Countless tinkerers are now tinkering away at such things. A few are bound to succeed. The appearance in the market of any one of them will throw a wrench into conventional thinking about energy and environment, and may throw expert predictions out the window.
There’s a political angle to this as well, an appealing one that bridges the gap between left and right. While serving the environment, the concept of creative destruction has been embraced by neoliberal and free market economists and by many conservative Republicans as well. In fact, the concept was devised by Joseph Schumpeter, the Austrian economist and conservative icon, who showed how the process renews the economy and benefits society in general.
Stealth operates through self-organizing systems
Ecologists marvel at nature’s self-organizing capacities, a spontaneous process whereby some form of beneficial order is created by individuals interacting without central coordination.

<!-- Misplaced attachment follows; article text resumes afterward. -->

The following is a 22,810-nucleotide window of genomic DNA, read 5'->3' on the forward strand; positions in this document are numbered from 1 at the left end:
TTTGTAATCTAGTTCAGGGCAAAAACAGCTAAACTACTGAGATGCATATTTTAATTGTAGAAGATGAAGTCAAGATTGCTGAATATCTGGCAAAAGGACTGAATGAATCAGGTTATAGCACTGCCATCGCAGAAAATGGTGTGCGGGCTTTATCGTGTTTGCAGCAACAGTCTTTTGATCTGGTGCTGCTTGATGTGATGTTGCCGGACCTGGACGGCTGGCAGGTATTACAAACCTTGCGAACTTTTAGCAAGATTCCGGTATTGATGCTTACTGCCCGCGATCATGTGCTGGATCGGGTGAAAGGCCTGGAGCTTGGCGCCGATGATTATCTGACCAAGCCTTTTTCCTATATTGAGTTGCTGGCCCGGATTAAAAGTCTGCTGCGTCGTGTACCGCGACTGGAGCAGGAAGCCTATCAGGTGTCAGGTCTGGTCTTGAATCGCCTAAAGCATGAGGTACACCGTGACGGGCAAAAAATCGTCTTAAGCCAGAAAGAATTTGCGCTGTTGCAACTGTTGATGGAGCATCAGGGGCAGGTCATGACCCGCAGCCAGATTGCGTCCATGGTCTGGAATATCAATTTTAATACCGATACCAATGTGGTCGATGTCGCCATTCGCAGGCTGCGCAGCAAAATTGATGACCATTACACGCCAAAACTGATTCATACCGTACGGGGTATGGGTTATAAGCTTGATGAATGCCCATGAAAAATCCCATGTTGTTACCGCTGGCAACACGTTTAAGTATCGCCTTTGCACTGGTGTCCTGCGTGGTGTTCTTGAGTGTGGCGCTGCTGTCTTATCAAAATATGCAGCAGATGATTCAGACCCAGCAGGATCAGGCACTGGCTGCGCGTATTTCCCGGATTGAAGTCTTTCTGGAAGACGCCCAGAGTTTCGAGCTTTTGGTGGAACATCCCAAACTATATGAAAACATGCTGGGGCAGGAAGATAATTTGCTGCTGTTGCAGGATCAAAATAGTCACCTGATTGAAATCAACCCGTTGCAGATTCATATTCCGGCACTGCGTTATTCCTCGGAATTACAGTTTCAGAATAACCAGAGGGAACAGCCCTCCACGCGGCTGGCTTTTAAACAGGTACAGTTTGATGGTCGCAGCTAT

Think of flocks of birds flying in beautiful formations. There’s an aerodynamic reason for this. Flocks sense and exploit changing wind patterns enabling them to use the surrounding air in the most energy efficient way, something an individual bird cannot do.
Think of honey bees swarming about industriously on a spring day. These bees are home-hunting. Swarming is how honey bee colonies reproduce themselves. A colony divides, and part of it leaves to seek a new home, usually with the old queen. The remaining members continue at the original site with a new queen.